Telescope Timeline

It is actually quite easy to make a timeline with regards to the invention of the telescope as well as how it has evolved over the years. Much has been written about the telescope and good records have been kept with regards to new technologies and inventions. Basically, the telescope timeline looks something like this:

1609 – Galileo first invented the telescope. Though it was crude, it still did the trick and allowed him to look into space for the very first time other than with the naked eye. Galileo’s telescope was a reflecting one causing light to bounce off a mirror when looked at through a lens.

Mid-1600’s – Johannes Keplar came up with the idea of a refracting telescope that would widen the field of view as well as improve the quality of the image. He did this by changing the shape and the placement of the lenses, but doing this caused little circles of color that would surround bright objects – chromatic aberration.

Late 1600’s – As the century began to draw to a close, telescope makers were realizing that with a bigger lens, you could see much more. With a bigger lens, the telescope had to be bigger to accommodate it. Eventually, telescopes were being built that we as long as a hundred feet!

It was at this point in the telescope timeline that Sir Isaac Newton began to change telescope lenses so that there would be no chromatic aberration. He also found a way to add mirrors to improve images without having to make the telescope longer. This appealed to people as Newton’s telescope was small but had the same power as the larger ones.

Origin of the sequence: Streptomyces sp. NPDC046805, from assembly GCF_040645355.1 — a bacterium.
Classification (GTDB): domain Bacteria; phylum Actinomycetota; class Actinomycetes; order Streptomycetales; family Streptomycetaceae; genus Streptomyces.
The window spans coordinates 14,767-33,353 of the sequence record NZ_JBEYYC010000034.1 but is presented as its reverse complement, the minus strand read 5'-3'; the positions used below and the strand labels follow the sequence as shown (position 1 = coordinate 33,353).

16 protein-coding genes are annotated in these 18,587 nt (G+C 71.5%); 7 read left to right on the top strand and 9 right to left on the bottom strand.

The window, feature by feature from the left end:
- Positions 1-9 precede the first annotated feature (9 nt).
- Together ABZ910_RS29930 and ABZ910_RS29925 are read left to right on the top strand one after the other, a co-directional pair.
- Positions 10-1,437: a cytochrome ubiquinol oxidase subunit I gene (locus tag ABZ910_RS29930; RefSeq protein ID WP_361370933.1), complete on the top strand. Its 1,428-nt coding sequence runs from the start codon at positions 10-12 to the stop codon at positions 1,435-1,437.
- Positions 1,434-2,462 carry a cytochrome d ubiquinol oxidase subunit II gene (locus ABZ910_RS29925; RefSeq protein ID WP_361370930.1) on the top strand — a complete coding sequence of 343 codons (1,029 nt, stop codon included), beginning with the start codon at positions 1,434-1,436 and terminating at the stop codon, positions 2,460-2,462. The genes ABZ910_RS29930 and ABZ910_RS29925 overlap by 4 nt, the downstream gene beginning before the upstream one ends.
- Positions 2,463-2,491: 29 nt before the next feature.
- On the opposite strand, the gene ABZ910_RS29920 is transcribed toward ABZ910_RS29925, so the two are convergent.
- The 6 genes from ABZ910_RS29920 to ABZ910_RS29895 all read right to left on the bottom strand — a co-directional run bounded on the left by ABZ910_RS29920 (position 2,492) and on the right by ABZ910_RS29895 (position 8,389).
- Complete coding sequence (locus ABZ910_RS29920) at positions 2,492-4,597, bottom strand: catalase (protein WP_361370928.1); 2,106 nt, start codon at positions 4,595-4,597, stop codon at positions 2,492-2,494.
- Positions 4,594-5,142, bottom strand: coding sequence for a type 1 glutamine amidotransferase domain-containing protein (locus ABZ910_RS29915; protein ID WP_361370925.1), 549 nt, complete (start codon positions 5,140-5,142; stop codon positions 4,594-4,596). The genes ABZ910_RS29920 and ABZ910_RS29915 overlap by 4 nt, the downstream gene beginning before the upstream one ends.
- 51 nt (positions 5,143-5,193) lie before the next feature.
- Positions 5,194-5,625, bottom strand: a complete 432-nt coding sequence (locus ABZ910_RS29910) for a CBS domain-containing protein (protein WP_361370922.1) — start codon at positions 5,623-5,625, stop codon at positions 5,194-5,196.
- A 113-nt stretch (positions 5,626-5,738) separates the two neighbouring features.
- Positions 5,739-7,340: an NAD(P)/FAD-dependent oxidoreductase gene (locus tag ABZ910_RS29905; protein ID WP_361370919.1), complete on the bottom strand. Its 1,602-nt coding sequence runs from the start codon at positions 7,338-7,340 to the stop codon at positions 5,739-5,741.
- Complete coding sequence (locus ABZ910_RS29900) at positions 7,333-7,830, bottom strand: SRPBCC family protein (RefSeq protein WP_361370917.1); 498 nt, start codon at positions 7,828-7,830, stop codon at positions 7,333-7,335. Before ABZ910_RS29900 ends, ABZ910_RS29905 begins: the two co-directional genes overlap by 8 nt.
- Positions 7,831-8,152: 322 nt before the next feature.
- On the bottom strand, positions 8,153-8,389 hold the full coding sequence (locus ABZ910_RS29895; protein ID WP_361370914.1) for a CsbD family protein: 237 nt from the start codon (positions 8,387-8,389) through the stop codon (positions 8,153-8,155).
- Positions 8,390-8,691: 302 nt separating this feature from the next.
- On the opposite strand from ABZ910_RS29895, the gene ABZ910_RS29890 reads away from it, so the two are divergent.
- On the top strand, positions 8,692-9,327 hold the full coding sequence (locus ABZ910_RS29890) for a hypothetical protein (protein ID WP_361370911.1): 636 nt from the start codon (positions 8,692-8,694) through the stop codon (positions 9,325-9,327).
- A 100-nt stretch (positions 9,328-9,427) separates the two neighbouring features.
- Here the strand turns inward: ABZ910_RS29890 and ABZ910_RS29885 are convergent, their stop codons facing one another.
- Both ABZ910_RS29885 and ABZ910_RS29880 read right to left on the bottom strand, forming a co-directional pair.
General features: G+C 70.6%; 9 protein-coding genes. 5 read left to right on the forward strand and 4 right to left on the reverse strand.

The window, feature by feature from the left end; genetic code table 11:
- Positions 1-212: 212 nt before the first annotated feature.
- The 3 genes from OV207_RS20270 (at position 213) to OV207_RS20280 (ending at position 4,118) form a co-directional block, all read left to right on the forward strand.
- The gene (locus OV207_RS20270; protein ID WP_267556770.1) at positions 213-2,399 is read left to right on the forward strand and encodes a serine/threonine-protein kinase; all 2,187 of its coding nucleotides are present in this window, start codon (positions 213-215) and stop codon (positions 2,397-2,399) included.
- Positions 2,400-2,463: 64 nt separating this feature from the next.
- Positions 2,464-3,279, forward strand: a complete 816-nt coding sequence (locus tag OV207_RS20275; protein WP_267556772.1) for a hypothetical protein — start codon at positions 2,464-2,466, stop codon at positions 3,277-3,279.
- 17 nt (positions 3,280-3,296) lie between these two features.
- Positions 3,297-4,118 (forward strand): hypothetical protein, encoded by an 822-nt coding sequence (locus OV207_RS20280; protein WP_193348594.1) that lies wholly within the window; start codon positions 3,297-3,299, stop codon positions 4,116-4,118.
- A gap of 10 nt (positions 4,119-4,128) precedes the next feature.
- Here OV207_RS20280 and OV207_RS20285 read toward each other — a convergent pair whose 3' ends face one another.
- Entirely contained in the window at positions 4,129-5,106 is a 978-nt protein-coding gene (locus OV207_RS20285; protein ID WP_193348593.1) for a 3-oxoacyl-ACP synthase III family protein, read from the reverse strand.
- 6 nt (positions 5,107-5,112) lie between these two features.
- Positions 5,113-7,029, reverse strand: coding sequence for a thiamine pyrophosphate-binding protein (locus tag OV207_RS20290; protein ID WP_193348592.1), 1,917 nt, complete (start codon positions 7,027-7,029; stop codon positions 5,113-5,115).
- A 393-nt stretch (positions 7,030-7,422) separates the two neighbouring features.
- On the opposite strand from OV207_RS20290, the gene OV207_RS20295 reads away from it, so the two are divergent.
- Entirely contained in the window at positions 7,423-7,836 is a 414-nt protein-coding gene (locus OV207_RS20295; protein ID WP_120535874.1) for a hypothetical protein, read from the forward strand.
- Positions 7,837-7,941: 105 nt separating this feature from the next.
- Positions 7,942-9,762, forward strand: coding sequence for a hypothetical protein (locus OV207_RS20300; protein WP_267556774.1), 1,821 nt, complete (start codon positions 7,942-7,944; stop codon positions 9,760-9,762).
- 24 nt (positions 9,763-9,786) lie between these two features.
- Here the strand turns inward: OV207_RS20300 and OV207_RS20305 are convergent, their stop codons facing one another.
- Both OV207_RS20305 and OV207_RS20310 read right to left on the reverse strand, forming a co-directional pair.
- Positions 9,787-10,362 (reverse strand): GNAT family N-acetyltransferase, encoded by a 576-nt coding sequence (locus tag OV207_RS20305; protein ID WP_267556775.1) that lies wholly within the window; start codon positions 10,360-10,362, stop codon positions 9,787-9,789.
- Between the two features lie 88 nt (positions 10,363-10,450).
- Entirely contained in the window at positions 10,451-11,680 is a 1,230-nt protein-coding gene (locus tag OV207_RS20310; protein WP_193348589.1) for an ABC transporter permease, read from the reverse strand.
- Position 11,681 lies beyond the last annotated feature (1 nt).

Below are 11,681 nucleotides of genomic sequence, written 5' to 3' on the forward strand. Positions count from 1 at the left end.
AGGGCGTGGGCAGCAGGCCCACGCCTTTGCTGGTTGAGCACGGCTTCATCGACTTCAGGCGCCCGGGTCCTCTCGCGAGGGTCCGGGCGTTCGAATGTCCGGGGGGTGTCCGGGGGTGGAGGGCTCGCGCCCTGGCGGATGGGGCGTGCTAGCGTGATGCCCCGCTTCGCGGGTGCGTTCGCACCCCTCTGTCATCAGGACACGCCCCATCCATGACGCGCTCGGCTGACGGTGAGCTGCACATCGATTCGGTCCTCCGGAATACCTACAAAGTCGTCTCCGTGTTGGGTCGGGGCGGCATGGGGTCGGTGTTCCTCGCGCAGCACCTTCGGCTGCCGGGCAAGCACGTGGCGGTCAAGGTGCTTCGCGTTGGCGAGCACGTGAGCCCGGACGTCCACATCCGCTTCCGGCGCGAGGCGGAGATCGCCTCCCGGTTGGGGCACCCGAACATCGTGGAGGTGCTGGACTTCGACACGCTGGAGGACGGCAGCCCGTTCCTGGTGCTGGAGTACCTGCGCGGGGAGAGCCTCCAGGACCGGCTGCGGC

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Mid-1800’s – The first photographic telescope is introduced. John William Draper found a way to focus the Moon’s image on a light-sensitive photographic plate. He used a clockwork device to keep the light in place even as the Earth rotated and the moon moved through the sky. After an exposure of 20 minutes, he had taken the first ever photograph of the moon! After the introduction of the photographic telescope came about, we were able to see the skies up close and personal. And what a great accomplishment!

The early timeline of telescopes shows that many advances were made even before we advanced into what we think of as modern times. Since the 1800’s, so many advancements were made in the field of producing telescopes that documenting each and every one would be able to fill up pages and pages of text.

Suffice it to say that now we are graced with telescopes that can see even the minutest parts of Saturn’s rings and even realize that Pluto is just a little too small to be a real planet. The timeline of telescopes will continue. All we have to do now is sit back, watch, and document the advancements.